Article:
Sunday, October 22, 2017 10:00 am - 12:00 pm
Kenneth Miller / Brown University
Modern science has its roots in western religious thought, was nurtured in universities established for religious reasons, and owes some of its greatest discoveries to scientists who themselves were people of faith. Nonetheless, on one issue after another, from evolution to the “big bang” to the age of the Earth itself, religion is often on a collision course with scientific thought. On one side, religious believers have constructed pseudosciences to justify narrow interpretations of scripture or to support specific religious claims. On the other, non-believers have used scientific authority to label faith a “delusion” to be set aside.
Can science and religion truly coexist or are they forever locked in conflict? This one-time-only presentation will approach this question by focusing specifically on a few of today’s most contentious issues. Can science today be understood in a religious context, or have we finally reached the end of faith? Public opinion continues to demonstrate a surprising unwillingness to embrace the scientific consensus on issues affecting the well-being and prosperity of the world. While it might seem logical to attribute anti-science attitudes to dogma or factual unawareness, the roots of this problem go far deeper.
This class will approach this question by focusing specifically on the contentious issue of biological evolution. Is it, as critics of evolution state, time to abandon Darwin? Is the evidence for evolution as solid as scientists claim? Does the human genome show that we are unique creations, or the products of evolution? Finally, can science today be understood in a religious context, or have we finally reached the end of faith?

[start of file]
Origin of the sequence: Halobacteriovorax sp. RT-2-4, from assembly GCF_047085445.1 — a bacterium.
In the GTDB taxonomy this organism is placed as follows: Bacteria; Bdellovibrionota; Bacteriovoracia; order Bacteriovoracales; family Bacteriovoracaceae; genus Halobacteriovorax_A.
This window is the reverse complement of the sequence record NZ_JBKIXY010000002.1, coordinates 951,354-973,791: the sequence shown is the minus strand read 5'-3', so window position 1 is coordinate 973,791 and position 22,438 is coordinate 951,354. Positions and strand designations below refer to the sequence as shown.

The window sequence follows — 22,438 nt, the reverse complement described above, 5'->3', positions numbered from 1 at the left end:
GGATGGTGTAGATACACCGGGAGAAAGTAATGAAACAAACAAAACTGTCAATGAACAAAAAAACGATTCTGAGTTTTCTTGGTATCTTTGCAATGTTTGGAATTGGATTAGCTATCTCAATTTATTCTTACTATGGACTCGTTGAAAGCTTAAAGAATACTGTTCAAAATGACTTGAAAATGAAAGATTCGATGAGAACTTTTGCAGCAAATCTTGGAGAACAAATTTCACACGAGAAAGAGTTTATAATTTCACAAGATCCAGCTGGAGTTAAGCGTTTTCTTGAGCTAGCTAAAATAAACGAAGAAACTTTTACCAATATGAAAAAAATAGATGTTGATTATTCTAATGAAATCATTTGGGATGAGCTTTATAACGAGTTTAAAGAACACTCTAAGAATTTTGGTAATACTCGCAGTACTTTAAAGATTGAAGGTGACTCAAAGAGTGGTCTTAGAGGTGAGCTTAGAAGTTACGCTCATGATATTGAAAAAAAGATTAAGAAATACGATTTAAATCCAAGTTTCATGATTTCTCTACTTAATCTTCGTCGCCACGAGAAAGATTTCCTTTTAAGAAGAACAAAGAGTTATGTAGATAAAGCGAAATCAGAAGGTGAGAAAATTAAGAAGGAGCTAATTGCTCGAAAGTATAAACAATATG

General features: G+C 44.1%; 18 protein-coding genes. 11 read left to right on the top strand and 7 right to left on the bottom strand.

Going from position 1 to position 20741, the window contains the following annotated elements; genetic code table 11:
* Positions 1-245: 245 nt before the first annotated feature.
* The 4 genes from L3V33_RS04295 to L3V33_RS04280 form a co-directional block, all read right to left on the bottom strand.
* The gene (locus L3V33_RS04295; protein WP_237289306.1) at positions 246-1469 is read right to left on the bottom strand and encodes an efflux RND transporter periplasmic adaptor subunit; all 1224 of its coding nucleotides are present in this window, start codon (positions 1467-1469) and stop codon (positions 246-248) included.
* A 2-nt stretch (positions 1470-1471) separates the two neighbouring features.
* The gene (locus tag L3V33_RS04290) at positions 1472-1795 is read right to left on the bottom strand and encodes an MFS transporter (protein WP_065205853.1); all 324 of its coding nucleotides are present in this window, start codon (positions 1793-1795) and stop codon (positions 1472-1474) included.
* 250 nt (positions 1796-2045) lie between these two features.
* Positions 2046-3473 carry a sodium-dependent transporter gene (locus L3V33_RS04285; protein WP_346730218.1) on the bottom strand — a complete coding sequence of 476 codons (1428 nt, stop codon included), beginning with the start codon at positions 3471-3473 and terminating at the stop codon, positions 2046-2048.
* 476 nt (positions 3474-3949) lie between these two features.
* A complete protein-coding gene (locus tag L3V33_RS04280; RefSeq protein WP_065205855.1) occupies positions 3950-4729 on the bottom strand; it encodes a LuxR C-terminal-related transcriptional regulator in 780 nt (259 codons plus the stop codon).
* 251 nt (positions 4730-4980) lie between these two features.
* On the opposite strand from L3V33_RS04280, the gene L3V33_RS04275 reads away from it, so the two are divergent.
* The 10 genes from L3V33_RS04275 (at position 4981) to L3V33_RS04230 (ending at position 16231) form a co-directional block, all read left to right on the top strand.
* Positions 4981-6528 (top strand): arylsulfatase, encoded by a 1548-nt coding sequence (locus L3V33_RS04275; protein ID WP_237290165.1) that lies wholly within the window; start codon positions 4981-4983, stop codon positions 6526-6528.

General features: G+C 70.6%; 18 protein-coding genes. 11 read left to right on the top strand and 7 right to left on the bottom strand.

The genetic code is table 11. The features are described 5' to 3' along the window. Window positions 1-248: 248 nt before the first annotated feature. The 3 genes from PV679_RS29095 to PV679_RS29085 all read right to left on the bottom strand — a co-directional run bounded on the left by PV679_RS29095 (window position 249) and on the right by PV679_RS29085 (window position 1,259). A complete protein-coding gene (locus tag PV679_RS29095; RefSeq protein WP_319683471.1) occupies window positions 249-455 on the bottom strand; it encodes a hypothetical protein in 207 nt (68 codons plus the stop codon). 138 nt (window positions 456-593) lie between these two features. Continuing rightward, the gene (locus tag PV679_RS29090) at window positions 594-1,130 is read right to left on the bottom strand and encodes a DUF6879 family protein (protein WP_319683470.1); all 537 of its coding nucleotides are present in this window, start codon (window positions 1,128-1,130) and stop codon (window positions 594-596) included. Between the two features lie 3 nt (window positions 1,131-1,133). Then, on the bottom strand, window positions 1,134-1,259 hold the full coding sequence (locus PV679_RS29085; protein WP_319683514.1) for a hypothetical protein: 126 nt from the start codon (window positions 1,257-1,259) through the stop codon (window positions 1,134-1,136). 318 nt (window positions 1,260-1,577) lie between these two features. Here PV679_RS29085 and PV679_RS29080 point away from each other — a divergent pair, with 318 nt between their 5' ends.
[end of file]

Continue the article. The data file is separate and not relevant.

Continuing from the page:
Watch Science vs. Faith: Addressing History’s Oldest Debate
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Kenneth Miller is a professor of biology at Brown University. He has received 6 major teaching awards at Brown, the Presidential Citation of the American Institute for Biological Science, and the Public Service Award of the American Society for Cell Biology. In 2009 he was honored by the American Association for the Advancement of Science for Advancing the Public Understanding of Science, and also received the Gregor Mendel Medal from Villanova University. In 2011 he was presented with the Stephen Jay Gould Prize by the Society for the Study of Evolution.